In the specification the term "variable torque capacity clutch" is intended to refer to a clutch which permits different speeds of rotation of the input and output shafts with the clutch partially engaged. Such a clutch is operated manually either, to provide an infinitely variable reduction in torque transmittal capacity, or means may be provided whereby a predetermined reduction in torque transmittal capacity to one or more levels is arranged under the manual control of an operator. The clutch may be operated, under manual control, mechanically, pneumatically or hydraulically.
Because a transmission embodying the present invention incorporates the variable torque capacity clutch, when the transmission is operated with the clutch slipping then if the ratio changing was dependent upon a means sensing the torque convertor input to output speed ratio the sensing means would sense a condition which apparently required that the ratio should be changed upwardly. It is for this reason that it is necessary to sense the torque convertor "output" speed downstream of the variable torque capacity clutch so as to take into account the actual operating conditions of the transmission.
The invention will now be described in more detail by way of example with reference to the accompanying drawings wherein:
FIG. 1 is a longitudinal cross sectional view through a transmission embodying the invention, and
FIG. 2 is a diagrammatic representation of the control system of the transmission of FIG. 1.
Referring to the drawings there is illustrated a transmission comprising a casing 10 within which is provided a torque convertor 11 and a power shift gear box 12.
The torque convertor 11 is of generally conventional form consisting of the usual annular hollow two-part shell 9. The half of the shell which is more remote from the engine comprises a vaned impellor 13, and the shell 9 is driven by a driving member 14 connected to the engine of the vehicle and mounted on a bearing 15.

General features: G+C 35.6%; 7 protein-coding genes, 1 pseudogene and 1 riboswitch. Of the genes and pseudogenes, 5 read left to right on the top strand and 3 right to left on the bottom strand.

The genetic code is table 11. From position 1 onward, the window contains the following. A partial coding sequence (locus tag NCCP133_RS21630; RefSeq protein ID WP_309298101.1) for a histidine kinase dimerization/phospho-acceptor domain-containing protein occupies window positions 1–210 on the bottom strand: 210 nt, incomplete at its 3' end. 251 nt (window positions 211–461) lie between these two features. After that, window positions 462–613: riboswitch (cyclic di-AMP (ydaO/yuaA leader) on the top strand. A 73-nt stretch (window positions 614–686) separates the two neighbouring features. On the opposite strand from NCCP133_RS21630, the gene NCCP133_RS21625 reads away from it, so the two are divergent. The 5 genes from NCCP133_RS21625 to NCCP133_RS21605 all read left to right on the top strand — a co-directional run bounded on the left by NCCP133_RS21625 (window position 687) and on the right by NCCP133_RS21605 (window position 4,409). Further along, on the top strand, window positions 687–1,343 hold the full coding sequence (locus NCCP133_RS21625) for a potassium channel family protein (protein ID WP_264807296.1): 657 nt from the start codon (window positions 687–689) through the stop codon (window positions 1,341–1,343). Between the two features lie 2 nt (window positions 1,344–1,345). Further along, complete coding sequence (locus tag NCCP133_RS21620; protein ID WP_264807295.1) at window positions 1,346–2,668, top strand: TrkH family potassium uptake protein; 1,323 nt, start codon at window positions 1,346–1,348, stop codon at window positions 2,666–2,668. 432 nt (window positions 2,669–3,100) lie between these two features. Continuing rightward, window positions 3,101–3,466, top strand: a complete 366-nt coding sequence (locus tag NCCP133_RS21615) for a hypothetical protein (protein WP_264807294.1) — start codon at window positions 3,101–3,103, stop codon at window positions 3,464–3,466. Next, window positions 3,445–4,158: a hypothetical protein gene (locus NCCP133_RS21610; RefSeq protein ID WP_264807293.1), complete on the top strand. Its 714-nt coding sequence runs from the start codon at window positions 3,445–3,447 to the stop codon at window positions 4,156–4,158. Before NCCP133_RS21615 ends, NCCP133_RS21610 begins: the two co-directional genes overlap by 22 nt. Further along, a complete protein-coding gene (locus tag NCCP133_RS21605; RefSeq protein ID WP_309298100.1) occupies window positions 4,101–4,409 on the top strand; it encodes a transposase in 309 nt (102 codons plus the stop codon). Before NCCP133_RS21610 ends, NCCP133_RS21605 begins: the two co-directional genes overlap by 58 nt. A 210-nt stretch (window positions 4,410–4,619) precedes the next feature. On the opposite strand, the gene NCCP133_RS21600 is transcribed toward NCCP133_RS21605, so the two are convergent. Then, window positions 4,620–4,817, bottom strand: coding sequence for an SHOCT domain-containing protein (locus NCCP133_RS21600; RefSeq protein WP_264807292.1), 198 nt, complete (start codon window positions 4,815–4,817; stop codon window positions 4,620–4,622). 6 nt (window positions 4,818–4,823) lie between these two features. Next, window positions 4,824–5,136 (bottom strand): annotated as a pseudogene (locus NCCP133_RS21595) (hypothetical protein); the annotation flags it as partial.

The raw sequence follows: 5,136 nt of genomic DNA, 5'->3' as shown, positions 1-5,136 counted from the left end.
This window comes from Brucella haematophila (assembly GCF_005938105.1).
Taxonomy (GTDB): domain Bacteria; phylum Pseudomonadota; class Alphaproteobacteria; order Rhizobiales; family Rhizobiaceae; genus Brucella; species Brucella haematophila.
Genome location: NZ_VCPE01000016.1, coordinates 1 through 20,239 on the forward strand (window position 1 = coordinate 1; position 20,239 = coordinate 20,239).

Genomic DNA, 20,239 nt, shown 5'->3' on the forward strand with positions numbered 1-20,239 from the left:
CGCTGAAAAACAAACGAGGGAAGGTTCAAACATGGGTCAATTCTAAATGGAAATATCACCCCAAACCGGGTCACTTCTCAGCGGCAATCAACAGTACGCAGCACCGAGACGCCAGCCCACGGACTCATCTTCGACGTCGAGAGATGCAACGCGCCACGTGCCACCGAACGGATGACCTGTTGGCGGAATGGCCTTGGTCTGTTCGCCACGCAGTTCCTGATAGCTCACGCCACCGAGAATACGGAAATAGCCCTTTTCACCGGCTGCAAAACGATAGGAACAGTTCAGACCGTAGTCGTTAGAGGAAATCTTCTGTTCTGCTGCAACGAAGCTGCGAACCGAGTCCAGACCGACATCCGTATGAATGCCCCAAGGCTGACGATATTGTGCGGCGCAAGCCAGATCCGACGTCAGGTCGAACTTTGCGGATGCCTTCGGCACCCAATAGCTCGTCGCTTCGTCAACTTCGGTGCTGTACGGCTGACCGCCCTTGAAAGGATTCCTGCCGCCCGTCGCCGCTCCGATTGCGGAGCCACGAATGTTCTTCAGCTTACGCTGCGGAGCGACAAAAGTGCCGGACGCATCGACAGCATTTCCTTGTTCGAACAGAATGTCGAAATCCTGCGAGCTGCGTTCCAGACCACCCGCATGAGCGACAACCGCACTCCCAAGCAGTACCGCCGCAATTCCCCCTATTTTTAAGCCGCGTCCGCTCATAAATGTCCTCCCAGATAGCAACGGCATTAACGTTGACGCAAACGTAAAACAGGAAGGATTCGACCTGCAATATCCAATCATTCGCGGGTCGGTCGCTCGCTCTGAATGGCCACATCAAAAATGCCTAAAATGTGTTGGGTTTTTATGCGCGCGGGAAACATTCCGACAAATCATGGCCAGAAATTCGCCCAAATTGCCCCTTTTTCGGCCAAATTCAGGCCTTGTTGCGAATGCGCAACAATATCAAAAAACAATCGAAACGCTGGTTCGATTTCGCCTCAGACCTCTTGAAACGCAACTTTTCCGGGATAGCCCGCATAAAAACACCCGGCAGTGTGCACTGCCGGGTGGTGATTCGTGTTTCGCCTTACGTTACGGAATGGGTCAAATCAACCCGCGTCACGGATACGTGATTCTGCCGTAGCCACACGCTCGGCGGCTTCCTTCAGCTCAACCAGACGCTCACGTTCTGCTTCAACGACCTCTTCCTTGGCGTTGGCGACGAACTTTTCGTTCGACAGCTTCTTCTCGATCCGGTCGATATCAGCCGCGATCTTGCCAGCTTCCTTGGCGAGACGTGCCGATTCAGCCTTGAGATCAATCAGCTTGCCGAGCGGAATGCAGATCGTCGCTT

In the other half of the shell 9, that is the half nearer to the engine, there is mounted a vaned turbine 16 of the torque convertor. The impellor 13 and the turbine 16 constitute torque transmission elements through which the torque is transmitted. Disposed at the inner periphery of the path of the fluid within the convertor is a vaned reaction element 17 which is held against rotation under torque conversion conditions by a suitable conventional overrunning device 18.
The turbine 16 of the convertor is carried upon one end of an output shaft 19 which extends through the impellor 13 and is rotatably mounted on bearings 20.
The output shaft 19 constitutes an input shaft to the power shift gear box 12 and carries a duplex hydraulically operated variable torque capacity clutch 21 of a forward and reverse drive means. The clutch 21 comprises a drum 22 connected by a median web 23 for rotation with the shaft 19 and slidably mounted within the drum 22 are a pair of pistons 24a, 24b. Each piston 24a, 24b is adapted respectively to act on sets of clutch plates 25a, 25b and 26a, 26b respectively.